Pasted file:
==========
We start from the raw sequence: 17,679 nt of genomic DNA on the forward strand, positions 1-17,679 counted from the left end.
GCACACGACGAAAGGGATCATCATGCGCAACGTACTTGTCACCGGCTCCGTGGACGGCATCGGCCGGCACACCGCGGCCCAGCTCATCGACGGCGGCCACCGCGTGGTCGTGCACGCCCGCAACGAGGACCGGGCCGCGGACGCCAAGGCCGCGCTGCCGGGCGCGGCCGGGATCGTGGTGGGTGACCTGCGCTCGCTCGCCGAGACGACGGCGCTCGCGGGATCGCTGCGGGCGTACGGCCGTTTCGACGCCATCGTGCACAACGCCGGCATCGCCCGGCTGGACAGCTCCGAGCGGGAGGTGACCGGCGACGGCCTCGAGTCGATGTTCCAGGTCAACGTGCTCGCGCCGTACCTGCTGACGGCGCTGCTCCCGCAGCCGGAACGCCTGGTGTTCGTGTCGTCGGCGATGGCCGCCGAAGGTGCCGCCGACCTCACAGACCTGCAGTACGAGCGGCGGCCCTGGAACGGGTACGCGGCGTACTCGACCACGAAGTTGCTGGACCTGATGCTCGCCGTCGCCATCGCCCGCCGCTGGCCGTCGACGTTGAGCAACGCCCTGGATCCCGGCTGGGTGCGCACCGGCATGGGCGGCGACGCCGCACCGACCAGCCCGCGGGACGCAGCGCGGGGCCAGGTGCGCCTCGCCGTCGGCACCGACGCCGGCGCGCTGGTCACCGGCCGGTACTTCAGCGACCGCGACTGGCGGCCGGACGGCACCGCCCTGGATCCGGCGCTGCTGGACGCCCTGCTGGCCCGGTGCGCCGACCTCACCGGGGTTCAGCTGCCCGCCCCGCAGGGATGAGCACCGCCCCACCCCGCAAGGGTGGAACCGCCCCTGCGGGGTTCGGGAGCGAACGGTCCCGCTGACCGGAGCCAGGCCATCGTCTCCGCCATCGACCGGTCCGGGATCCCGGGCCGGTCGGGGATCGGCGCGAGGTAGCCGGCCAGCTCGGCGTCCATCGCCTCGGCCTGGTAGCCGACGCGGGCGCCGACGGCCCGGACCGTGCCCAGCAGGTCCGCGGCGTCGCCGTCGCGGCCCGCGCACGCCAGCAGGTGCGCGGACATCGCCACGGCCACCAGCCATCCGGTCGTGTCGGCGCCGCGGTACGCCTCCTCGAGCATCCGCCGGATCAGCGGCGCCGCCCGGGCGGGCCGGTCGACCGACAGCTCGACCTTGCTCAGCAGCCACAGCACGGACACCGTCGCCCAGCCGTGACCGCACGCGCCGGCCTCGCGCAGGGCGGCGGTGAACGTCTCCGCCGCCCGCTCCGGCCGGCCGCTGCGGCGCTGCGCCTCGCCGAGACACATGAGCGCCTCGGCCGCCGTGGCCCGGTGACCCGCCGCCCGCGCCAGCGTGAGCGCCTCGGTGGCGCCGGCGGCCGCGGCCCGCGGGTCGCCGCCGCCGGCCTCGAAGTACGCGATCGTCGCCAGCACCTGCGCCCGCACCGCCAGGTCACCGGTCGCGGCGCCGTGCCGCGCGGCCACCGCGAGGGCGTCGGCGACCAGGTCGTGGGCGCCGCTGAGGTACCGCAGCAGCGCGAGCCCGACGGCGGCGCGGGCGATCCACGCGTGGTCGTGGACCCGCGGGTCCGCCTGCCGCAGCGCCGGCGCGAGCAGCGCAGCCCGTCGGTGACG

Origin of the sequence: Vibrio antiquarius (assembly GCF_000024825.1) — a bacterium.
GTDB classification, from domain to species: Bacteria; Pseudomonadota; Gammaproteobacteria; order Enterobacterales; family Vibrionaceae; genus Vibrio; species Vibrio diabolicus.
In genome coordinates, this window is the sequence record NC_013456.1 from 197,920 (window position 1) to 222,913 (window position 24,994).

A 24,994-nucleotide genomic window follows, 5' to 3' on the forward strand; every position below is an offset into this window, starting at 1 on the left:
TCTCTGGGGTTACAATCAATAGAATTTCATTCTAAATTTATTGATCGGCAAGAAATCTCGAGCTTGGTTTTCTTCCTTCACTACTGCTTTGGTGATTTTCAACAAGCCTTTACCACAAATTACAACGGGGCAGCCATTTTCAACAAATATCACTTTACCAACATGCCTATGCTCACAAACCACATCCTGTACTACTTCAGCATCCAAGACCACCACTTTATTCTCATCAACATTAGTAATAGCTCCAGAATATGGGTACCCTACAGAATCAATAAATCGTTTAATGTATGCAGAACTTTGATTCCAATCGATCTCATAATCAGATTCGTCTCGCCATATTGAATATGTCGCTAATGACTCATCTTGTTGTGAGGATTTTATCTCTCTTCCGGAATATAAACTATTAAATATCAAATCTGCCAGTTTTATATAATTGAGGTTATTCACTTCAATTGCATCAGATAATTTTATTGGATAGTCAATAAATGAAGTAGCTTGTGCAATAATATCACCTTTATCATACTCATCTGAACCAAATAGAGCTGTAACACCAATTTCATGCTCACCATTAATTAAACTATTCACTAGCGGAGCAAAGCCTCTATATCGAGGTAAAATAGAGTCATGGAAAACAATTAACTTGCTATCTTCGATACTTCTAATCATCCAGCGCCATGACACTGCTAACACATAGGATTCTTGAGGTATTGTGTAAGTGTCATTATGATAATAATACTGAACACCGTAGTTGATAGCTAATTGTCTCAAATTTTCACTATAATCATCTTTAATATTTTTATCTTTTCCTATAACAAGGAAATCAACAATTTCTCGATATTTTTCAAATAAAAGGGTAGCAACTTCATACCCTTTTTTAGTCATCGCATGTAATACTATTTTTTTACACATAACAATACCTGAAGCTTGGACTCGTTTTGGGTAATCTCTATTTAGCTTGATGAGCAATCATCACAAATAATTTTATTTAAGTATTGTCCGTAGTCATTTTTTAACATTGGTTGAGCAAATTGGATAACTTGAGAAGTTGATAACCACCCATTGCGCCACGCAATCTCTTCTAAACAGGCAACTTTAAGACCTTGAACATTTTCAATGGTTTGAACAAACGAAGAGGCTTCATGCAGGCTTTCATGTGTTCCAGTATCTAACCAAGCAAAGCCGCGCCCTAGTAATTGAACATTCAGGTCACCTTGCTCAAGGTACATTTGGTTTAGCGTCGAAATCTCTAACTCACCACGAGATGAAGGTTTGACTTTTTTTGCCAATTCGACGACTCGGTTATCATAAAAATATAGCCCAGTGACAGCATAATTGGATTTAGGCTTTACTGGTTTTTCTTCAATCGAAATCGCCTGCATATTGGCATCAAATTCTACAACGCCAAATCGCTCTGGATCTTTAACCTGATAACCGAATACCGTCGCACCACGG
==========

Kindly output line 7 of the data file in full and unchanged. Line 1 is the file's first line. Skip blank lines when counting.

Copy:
TCTCTGGGGTTACAATCAATAGAATTTCATTCTAAATTTATTGATCGGCAAGAAATCTCGAGCTTGGTTTTCTTCCTTCACTACTGCTTTGGTGATTTTCAACAAGCCTTTACCACAAATTACAACGGGGCAGCCATTTTCAACAAATATCACTTTACCAACATGCCTATGCTCACAAACCACATCCTGTACTACTTCAGCATCCAAGACCACCACTTTATTCTCATCAACATTAGTAATAGCTCCAGAATATGGGTACCCTACAGAATCAATAAATCGTTTAATGTATGCAGAACTTTGATTCCAATCGATCTCATAATCAGATTCGTCTCGCCATATTGAATATGTCGCTAATGACTCATCTTGTTGTGAGGATTTTATCTCTCTTCCGGAATATAAACTATTAAATATCAAATCTGCCAGTTTTATATAATTGAGGTTATTCACTTCAATTGCATCAGATAATTTTATTGGATAGTCAATAAATGAAGTAGCTTGTGCAATAATATCACCTTTATCATACTCATCTGAACCAAATAGAGCTGTAACACCAATTTCATGCTCACCATTAATTAAACTATTCACTAGCGGAGCAAAGCCTCTATATCGAGGTAAAATAGAGTCATGGAAAACAATTAACTTGCTATCTTCGATACTTCTAATCATCCAGCGCCATGACACTGCTAACACATAGGATTCTTGAGGTATTGTGTAAGTGTCATTATGATAATAATACTGAACACCGTAGTTGATAGCTAATTGTCTCAAATTTTCACTATAATCATCTTTAATATTTTTATCTTTTCCTATAACAAGGAAATCAACAATTTCTCGATATTTTTCAAATAAAAGGGTAGCAACTTCATACCCTTTTTTAGTCATCGCATGTAATACTATTTTTTTACACATAACAATACCTGAAGCTTGGACTCGTTTTGGGTAATCTCTATTTAGCTTGATGAGCAATCATCACAAATAATTTTATTTAAGTATTGTCCGTAGTCATTTTTTAACATTGGTTGAGCAAATTGGATAACTTGAGAAGTTGATAACCACCCATTGCGCCACGCAATCTCTTCTAAACAGGCAACTTTAAGACCTTGAACATTTTCAATGGTTTGAACAAACGAAGAGGCTTCATGCAGGCTTTCATGTGTTCCAGTATCTAACCAAGCAAAGCCGCGCCCTAGTAATTGAACATTCAGGTCACCTTGCTCAAGGTACATTTGGTTTAGCGTCGAAATCTCTAACTCACCACGAGATGAAGGTTTGACTTTTTTTGCCAATTCGACGACTCGGTTATCATAAAAATATAGCCCAGTGACAGCATAATTGGATTTAGGCTTTACTGGTTTTTCTTCAATCGAAATCGCCTGCATATTGGCATCAAATTCTACAACGCCAAATCGCTCTGGATCTTTAACCTGATAACCGAATACCGTCGCACCACGG